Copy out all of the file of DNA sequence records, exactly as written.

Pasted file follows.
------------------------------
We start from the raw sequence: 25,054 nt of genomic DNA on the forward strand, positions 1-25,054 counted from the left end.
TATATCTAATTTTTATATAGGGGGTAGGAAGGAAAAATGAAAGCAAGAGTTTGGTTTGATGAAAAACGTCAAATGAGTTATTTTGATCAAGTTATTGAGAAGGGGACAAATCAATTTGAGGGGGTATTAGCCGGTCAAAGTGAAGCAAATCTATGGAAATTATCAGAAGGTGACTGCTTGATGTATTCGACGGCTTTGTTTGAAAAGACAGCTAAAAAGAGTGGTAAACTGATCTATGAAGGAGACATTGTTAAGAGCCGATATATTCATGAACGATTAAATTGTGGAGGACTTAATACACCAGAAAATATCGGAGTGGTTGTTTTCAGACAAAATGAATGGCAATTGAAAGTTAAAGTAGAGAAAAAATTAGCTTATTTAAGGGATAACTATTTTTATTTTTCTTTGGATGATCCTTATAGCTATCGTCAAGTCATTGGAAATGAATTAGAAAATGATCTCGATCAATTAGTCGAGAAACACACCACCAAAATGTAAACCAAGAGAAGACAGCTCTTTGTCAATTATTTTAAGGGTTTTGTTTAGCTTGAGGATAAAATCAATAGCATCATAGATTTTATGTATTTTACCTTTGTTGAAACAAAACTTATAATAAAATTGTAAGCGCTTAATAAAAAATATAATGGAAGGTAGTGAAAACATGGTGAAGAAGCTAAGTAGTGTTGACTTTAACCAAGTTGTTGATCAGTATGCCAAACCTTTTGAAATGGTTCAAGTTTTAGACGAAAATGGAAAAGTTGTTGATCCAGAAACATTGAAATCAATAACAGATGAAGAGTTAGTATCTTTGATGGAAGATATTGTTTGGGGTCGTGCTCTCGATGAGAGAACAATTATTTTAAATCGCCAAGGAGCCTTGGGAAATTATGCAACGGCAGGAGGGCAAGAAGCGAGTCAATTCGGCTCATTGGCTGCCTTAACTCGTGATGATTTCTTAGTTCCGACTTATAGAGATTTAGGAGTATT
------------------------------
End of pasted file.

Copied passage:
We start from the raw sequence: 25,054 nt of genomic DNA on the forward strand, positions 1-25,054 counted from the left end.
TATATCTAATTTTTATATAGGGGGTAGGAAGGAAAAATGAAAGCAAGAGTTTGGTTTGATGAAAAACGTCAAATGAGTTATTTTGATCAAGTTATTGAGAAGGGGACAAATCAATTTGAGGGGGTATTAGCCGGTCAAAGTGAAGCAAATCTATGGAAATTATCAGAAGGTGACTGCTTGATGTATTCGACGGCTTTGTTTGAAAAGACAGCTAAAAAGAGTGGTAAACTGATCTATGAAGGAGACATTGTTAAGAGCCGATATATTCATGAACGATTAAATTGTGGAGGACTTAATACACCAGAAAATATCGGAGTGGTTGTTTTCAGACAAAATGAATGGCAATTGAAAGTTAAAGTAGAGAAAAAATTAGCTTATTTAAGGGATAACTATTTTTATTTTTCTTTGGATGATCCTTATAGCTATCGTCAAGTCATTGGAAATGAATTAGAAAATGATCTCGATCAATTAGTCGAGAAACACACCACCAAAATGTAAACCAAGAGAAGACAGCTCTTTGTCAATTATTTTAAGGGTTTTGTTTAGCTTGAGGATAAAATCAATAGCATCATAGATTTTATGTATTTTACCTTTGTTGAAACAAAACTTATAATAAAATTGTAAGCGCTTAATAAAAAATATAATGGAAGGTAGTGAAAACATGGTGAAGAAGCTAAGTAGTGTTGACTTTAACCAAGTTGTTGATCAGTATGCCAAACCTTTTGAAATGGTTCAAGTTTTAGACGAAAATGGAAAAGTTGTTGATCCAGAAACATTGAAATCAATAACAGATGAAGAGTTAGTATCTTTGATGGAAGATATTGTTTGGGGTCGTGCTCTCGATGAGAGAACAATTATTTTAAATCGCCAAGGAGCCTTGGGAAATTATGCAACGGCAGGAGGGCAAGAAGCGAGTCAATTCGGCTCATTGGCTGCCTTAACTCGTGATGATTTCTTAGTTCCGACTTATAGAGATTTAGGAGTATT